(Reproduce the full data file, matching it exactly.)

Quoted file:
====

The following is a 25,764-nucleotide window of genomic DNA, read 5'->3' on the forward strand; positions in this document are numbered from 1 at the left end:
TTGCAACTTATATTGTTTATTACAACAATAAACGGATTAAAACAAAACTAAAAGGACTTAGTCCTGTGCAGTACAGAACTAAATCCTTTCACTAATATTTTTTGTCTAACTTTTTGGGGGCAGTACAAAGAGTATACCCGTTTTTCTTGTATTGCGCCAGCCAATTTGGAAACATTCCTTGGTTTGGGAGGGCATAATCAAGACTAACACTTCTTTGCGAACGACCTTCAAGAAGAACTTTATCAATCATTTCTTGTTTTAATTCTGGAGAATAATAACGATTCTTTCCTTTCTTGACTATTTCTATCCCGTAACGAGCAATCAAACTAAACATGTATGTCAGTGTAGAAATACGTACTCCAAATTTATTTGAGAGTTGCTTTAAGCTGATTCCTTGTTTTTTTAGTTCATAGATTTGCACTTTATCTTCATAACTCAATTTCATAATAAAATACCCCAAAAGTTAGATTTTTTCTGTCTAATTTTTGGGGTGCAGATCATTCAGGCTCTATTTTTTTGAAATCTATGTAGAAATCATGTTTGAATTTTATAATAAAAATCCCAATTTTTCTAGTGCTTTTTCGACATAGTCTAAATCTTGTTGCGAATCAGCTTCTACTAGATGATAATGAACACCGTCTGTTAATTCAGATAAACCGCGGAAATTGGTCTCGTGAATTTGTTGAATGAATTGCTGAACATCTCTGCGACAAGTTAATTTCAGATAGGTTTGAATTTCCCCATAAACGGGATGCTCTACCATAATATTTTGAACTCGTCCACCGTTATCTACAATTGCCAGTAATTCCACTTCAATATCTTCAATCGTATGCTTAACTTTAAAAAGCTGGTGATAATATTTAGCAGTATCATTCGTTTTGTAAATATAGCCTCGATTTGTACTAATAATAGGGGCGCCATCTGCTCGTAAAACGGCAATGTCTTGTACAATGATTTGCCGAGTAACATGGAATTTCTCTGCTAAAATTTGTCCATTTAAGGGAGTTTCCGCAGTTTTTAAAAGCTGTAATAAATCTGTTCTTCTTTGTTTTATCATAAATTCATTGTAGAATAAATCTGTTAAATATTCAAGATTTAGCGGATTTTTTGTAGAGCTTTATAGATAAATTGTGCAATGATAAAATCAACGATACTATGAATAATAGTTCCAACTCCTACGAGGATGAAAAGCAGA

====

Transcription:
The following is a 25,764-nucleotide window of genomic DNA, read 5'->3' on the forward strand; positions in this document are numbered from 1 at the left end:
TTGCAACTTATATTGTTTATTACAACAATAAACGGATTAAAACAAAACTAAAAGGACTTAGTCCTGTGCAGTACAGAACTAAATCCTTTCACTAATATTTTTTGTCTAACTTTTTGGGGGCAGTACAAAGAGTATACCCGTTTTTCTTGTATTGCGCCAGCCAATTTGGAAACATTCCTTGGTTTGGGAGGGCATAATCAAGACTAACACTTCTTTGCGAACGACCTTCAAGAAGAACTTTATCAATCATTTCTTGTTTTAATTCTGGAGAATAATAACGATTCTTTCCTTTCTTGACTATTTCTATCCCGTAACGAGCAATCAAACTAAACATGTATGTCAGTGTAGAAATACGTACTCCAAATTTATTTGAGAGTTGCTTTAAGCTGATTCCTTGTTTTTTTAGTTCATAGATTTGCACTTTATCTTCATAACTCAATTTCATAATAAAATACCCCAAAAGTTAGATTTTTTCTGTCTAATTTTTGGGGTGCAGATCATTCAGGCTCTATTTTTTTGAAATCTATGTAGAAATCATGTTTGAATTTTATAATAAAAATCCCAATTTTTCTAGTGCTTTTTCGACATAGTCTAAATCTTGTTGCGAATCAGCTTCTACTAGATGATAATGAACACCGTCTGTTAATTCAGATAAACCGCGGAAATTGGTCTCGTGAATTTGTTGAATGAATTGCTGAACATCTCTGCGACAAGTTAATTTCAGATAGGTTTGAATTTCCCCATAAACGGGATGCTCTACCATAATATTTTGAACTCGTCCACCGTTATCTACAATTGCCAGTAATTCCACTTCAATATCTTCAATCGTATGCTTAACTTTAAAAAGCTGGTGATAATATTTAGCAGTATCATTCGTTTTGTAAATATAGCCTCGATTTGTACTAATAATAGGGGCGCCATCTGCTCGTAAAACGGCAATGTCTTGTACAATGATTTGCCGAGTAACATGGAATTTCTCTGCTAAAATTTGTCCATTTAAGGGAGTTTCCGCAGTTTTTAAAAGCTGTAATAAATCTGTTCTTCTTTGTTTTATCATAAATTCATTGTAGAATAAATCTGTTAAATATTCAAGATTTAGCGGATTTTTTGTAGAGCTTTATAGATAAATTGTGCAATGATAAAATCAACGATACTATGAATAATAGTTCCAACTCCTACGAGGATGAAAAGCAGA